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: : s t u d e n t p ro f i l e

jeremy zerechak Hometown

Scranton, Pennsylvania P REVIOUS EDUCATIO N


Creative development and diversification DE G REE P URSUED

Master's degree in film fa c u lt y a d v i s o r

Steve Ross

F u t u r e pl a n s

New York City


(Right) Zerechak recreates the historical 1957 CBS Sputnik Special Report with anchor Douglas Edwards (actor Mark Tierno) for CODE 2600. The world's first artificial satellite, Sputnik ushered in new political, military, technological, and scientific developments, and marked the start of the U.S.-U.S.S.R space race.

his military contract was up, however, the inquiries didn’t go far. Land of Confusion went on to win a number of awards, including a special jury award for “bold truth in documentary filmmaking” at the Florida Film Festival. It was at a Los Angeles festival screening when Zerechak heard the call of his second film. He met a patron who had worked as an intrusion protection specialist for the Federal Reserve. After picking the man’s brain over the course of the festival, Zerechak returned to Pittsburgh “almost convinced” he had found a new project: detailing the intricacies of privacy and security in the age of information technology. In his preliminary research, he uncovered an expansive story that was largely untold in the mainstream media. And when the media did touch on it, Zerechak says, it was subject to gross inaccuracies and hyperbole. “I thought: This is going to be my next project. It’s timely, pertinent, and has a rich history,” he says. He likens the process of committing to a project idea to buying a used car—it involves taking a big risk when “there could be all sorts of problems under the hood.” The average time it takes to produce a documentary film from development to end, he notes, is two and a half to three years. “It’s a little unnerving, but it’s also bliss,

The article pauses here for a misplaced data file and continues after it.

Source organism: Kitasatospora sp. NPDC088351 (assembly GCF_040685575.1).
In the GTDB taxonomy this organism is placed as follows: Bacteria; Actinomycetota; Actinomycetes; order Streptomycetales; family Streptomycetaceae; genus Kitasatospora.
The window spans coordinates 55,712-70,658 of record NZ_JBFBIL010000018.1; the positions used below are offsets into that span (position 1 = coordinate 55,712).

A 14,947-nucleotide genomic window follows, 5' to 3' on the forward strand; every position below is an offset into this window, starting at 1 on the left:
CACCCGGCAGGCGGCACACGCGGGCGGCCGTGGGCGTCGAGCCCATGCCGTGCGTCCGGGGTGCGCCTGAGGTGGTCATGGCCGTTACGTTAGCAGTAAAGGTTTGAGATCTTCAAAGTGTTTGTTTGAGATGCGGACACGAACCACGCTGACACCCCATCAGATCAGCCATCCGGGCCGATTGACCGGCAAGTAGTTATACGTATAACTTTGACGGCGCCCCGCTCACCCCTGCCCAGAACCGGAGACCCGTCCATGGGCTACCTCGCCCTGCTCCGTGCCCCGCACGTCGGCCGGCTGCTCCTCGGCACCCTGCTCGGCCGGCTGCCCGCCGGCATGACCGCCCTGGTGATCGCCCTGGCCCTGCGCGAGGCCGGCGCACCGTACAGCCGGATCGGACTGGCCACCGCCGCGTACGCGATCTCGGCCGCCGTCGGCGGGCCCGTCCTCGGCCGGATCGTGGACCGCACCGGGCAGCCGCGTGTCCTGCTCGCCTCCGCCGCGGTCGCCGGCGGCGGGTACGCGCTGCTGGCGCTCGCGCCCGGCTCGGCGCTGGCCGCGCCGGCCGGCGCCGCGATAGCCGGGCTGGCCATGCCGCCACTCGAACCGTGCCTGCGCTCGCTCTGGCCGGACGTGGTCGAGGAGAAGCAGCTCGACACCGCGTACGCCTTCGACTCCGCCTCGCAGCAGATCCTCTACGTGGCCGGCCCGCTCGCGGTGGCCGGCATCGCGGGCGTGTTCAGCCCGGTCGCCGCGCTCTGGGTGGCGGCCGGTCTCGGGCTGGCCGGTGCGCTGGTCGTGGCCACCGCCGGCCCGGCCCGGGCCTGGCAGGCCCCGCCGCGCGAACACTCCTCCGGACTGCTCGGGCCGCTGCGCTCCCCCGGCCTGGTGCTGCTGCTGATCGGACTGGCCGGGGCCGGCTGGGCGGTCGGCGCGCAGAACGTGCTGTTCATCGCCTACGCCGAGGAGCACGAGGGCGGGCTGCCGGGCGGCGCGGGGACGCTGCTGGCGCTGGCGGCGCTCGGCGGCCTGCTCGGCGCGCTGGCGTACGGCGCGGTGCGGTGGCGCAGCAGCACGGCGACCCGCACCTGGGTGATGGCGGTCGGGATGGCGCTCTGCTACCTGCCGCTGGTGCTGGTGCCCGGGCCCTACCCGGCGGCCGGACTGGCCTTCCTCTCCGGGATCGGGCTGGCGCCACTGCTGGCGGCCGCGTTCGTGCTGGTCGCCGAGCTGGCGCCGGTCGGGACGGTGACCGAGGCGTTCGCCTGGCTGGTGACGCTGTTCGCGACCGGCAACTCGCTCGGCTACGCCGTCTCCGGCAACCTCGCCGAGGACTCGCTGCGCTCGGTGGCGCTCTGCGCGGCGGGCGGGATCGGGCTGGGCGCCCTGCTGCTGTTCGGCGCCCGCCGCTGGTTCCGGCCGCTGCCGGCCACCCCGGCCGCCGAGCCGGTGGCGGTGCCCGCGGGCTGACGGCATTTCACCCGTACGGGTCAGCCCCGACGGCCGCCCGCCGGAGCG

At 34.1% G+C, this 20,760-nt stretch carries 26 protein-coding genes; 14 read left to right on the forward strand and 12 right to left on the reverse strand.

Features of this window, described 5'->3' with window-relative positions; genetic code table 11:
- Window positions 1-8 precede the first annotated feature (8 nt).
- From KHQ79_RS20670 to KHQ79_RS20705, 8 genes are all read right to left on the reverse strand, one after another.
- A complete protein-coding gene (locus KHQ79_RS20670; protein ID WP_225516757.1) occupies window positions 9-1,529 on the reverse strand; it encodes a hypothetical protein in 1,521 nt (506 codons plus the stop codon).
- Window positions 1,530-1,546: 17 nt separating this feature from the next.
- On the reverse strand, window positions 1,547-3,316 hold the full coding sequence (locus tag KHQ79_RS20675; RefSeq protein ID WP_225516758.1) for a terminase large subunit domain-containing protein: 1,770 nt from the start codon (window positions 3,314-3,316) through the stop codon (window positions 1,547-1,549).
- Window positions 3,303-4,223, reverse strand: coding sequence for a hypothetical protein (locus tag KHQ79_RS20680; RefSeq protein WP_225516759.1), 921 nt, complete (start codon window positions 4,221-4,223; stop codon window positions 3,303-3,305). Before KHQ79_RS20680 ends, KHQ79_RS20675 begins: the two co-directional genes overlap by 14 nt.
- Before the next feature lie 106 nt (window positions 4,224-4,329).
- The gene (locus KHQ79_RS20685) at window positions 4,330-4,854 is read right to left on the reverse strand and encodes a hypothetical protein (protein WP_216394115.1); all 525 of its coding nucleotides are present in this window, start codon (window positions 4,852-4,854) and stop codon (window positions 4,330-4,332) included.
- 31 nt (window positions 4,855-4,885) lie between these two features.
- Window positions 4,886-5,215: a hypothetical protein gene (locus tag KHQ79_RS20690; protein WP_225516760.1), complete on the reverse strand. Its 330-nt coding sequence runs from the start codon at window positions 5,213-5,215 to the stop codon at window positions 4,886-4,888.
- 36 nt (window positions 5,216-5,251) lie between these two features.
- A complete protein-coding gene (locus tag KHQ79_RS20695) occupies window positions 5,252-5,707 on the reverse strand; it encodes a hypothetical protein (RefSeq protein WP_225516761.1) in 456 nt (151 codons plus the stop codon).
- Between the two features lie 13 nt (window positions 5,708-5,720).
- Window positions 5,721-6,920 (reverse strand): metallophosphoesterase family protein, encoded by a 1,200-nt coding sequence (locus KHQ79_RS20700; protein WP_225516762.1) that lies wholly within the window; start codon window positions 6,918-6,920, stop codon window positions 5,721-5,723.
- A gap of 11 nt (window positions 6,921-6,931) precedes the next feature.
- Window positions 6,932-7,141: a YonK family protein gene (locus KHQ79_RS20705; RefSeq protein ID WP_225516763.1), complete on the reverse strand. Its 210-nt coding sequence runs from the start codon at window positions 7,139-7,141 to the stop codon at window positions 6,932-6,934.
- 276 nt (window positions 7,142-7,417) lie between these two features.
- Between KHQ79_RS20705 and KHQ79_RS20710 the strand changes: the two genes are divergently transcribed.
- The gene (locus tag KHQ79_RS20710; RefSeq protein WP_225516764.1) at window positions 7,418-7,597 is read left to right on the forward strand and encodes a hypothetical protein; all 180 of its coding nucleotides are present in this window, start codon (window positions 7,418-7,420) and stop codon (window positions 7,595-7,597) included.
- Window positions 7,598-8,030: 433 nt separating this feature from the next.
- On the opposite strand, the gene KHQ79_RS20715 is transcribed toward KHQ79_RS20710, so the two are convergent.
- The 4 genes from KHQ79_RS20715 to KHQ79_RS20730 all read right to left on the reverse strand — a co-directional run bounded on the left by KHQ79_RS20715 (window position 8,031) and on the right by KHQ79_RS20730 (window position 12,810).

because you finally decide that this is my new project, my baby, my monster—whatever you want to call it—this is what I am going to immerse myself in intellectually, creatively, and from an investigative standpoint for the next three years.” Zerechak’s new “baby” was given a thoughtful name: Code 2600, which he chose for the 2600 megahertz tone discovered to be the key for hacking into the monopolistic “Ma Bell” telephone company’s network in the 1950s, 1960s, and 1970s. As a result, the number 2600 has become something of a centerpiece in hacker culture. Code 2600 strives to tell the story of privacy and security in the information age and to make people aware of how they fit into that story. “People think that we’re the customers of internet services like Gmail, but we’re not. Gmail isn’t free because the company likes you. We are their product,” he says. According to Zerechak’s research, Google saves every search ever done on its engine, builds a profile based on an IP address, and sells it to advertisers for psychographic analysis—oftentimes without the informed consent of the user. He also draws attention to the vast amounts of data stored on servers, often referred to as “data pollution.” They are connected to the grid, accessible, and not going anywhere. “It is actually more expensive for companies to go through their servers and delete information than it is to just let it hang out,” Zerechak says. He likens this information pollution to the environmental pollution of the industrial age. “In the same way that we look back on our grandparents and ask them how they couldn’t have paid closer attention and given more consideration to the environment, our grandkids might look back on us and say, ‘How could you just let all of this data just float around?’” he asks. The film draws upon the wisdom of “heavyhitters” in the information technology (IT) field, including Bruce Schneier, one of the most well-known and respected technologists in the hacker security community, and Jeff Moss, founder of DEFCON and the Black Hat Conference, two of the largest hacker conventions in the world. Moss currently sits on the Homeland Security advisory board for IT security. Despite the concerns it raises, the film also acknowledges the positive, measurable changes in the world that Twitter and Facebook

Perspectives 2013 graduate edition  

Ohio University Perspectives magazine graduate student special edition 2013

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